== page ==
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Bail money once returned to convicted criminals would automatically be applied to what they owe in court costs and fines under a bill approved by the Pennsylvania House on Wednesday.

"It would be another tool to add to our tool kit," said Don O'Shell, clerk of courts for York County. "This bill makes it easier for us."

For years county officials have dealt with difficulties in collecting restitution, court costs, fines and fees.

As of Aug. 11, $119 million was owed in York County, O'Shell said, noting that figure likely increased to $121 million between then and now.

"The balance never goes down," he said. "It only grows."

The bill: Under the bill sponsored by Rep. Sheryl Delozier, R-Cumberland County, prosecutors also would be able to petition the courts to have bail money applied to costs if someone else, such as a defendant's family member, posts the bail.

Defendants who post their own bail can avoid losing the money if they can prove to the court that applying the money to outstanding balances would create a hardship.

At any given time, there is about $1 million in bail money being held in the county, O'Shell said.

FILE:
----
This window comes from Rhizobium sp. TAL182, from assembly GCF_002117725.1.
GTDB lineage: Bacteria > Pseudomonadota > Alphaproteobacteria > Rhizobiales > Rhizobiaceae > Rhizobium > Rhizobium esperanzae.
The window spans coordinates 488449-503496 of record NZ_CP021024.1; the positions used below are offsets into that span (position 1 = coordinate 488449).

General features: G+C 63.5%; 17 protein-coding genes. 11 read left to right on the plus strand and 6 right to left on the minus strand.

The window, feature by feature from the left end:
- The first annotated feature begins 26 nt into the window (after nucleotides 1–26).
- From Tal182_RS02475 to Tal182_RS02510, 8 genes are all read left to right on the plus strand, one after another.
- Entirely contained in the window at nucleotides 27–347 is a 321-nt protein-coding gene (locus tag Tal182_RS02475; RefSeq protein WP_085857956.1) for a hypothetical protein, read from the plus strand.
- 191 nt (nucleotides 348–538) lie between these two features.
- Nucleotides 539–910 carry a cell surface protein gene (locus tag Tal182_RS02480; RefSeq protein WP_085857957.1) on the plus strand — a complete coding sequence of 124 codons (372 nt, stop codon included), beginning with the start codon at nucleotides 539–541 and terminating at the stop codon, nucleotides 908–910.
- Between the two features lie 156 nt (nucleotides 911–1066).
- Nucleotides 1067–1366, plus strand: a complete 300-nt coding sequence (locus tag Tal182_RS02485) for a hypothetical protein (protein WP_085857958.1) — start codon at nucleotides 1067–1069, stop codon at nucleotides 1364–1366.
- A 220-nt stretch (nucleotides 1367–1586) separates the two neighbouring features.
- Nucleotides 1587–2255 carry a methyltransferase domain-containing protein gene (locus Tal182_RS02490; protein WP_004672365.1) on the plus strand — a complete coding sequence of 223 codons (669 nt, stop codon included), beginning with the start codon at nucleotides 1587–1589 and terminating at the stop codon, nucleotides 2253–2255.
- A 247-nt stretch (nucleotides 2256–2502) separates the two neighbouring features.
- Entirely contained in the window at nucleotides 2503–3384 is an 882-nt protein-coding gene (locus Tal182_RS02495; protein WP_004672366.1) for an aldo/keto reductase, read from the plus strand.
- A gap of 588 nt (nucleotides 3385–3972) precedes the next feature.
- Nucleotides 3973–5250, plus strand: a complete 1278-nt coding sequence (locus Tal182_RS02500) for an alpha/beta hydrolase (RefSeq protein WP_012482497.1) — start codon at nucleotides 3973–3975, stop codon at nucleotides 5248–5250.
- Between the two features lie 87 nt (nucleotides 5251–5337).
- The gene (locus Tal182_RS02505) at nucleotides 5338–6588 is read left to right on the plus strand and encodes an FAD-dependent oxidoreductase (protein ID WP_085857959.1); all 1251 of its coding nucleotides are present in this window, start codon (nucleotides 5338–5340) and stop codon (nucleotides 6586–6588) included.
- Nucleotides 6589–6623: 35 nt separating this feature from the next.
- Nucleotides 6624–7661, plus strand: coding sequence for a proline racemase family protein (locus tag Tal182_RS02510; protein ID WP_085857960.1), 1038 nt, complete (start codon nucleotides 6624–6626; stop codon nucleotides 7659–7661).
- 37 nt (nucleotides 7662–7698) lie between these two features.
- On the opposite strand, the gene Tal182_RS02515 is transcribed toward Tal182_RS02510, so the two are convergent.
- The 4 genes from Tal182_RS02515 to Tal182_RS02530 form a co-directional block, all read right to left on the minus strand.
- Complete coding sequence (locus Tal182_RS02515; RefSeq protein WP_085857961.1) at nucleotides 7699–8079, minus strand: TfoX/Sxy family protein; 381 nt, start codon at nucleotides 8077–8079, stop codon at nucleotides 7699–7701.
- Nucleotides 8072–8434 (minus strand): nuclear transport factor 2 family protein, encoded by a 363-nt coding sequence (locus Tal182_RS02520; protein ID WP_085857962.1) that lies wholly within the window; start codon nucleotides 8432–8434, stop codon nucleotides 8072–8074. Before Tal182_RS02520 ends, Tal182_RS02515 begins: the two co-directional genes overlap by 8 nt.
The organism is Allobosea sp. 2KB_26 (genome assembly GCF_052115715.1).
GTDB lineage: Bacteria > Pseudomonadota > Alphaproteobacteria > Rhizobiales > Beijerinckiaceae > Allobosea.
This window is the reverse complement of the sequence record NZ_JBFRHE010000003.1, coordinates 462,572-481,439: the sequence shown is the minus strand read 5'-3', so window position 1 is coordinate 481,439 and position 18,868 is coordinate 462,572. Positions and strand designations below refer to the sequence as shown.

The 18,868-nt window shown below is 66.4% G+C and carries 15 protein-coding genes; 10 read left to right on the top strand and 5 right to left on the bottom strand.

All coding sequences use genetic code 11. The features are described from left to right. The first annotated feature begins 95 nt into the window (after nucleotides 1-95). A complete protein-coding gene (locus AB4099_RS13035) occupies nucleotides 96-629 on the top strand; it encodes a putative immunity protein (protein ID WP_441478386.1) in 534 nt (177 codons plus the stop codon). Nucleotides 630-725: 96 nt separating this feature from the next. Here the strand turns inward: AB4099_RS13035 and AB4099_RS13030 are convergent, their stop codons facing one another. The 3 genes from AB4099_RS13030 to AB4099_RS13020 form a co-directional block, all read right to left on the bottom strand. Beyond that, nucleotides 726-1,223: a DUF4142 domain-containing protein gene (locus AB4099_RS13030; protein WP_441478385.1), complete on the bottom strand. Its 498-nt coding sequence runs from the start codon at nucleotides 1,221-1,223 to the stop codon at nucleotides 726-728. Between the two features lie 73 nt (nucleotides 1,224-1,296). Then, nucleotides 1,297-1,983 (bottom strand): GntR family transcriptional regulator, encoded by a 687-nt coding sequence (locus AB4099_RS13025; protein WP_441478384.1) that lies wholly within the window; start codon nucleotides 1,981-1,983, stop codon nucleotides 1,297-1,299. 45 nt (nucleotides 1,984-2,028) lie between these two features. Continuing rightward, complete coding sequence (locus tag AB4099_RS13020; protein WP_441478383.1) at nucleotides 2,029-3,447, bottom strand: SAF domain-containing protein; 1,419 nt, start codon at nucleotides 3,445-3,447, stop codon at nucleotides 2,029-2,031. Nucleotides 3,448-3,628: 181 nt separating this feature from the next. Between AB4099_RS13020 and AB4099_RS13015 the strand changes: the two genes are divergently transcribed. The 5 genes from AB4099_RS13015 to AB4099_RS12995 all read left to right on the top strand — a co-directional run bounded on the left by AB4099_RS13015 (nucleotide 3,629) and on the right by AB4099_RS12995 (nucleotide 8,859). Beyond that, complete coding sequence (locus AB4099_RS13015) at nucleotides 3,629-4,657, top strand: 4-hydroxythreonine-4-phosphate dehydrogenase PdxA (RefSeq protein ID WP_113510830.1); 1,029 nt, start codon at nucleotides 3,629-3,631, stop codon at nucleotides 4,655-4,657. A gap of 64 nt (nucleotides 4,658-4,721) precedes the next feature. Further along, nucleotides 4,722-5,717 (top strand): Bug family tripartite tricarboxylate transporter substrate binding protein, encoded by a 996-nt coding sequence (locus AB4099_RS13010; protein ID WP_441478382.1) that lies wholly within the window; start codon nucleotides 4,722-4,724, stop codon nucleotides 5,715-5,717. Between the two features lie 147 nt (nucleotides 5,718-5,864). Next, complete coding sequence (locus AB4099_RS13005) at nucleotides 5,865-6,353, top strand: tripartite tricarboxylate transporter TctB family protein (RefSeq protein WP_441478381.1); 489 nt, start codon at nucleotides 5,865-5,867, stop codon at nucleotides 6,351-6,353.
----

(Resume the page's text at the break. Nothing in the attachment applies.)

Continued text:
Prosecutors can currently petition the courts to keep bail money put up by defendants, he said, adding the bill would streamline the process.

That tactic was used a few times, including in a 2014 DUI case in which the $1,000 bail was applied to the defendant's outstanding balance, O'Shell said.

The vote: Rep Mike Regan, R-Dillsburg, who voted for the bill on the floor and in the House Judiciary Committee, said the measure helps hold criminals accountable.

"I just think that's only fair," he said. "They first have to pay their debts to the courts."

All York County representatives approved the measure as it passed the House 154-39. All the "no" votes came from Democrats. The bill is now in the Senate.

In June, representatives sent another measure, House Bill 1089, to the Senate. That bill would require all county and state prisons to dock inmates' prison-employment wages by 25 percent and to deduct 50 percent from all deposits made to an inmate's personal commissary account.

— Reach Greg Gross at ggross@yorkdispatch.com.

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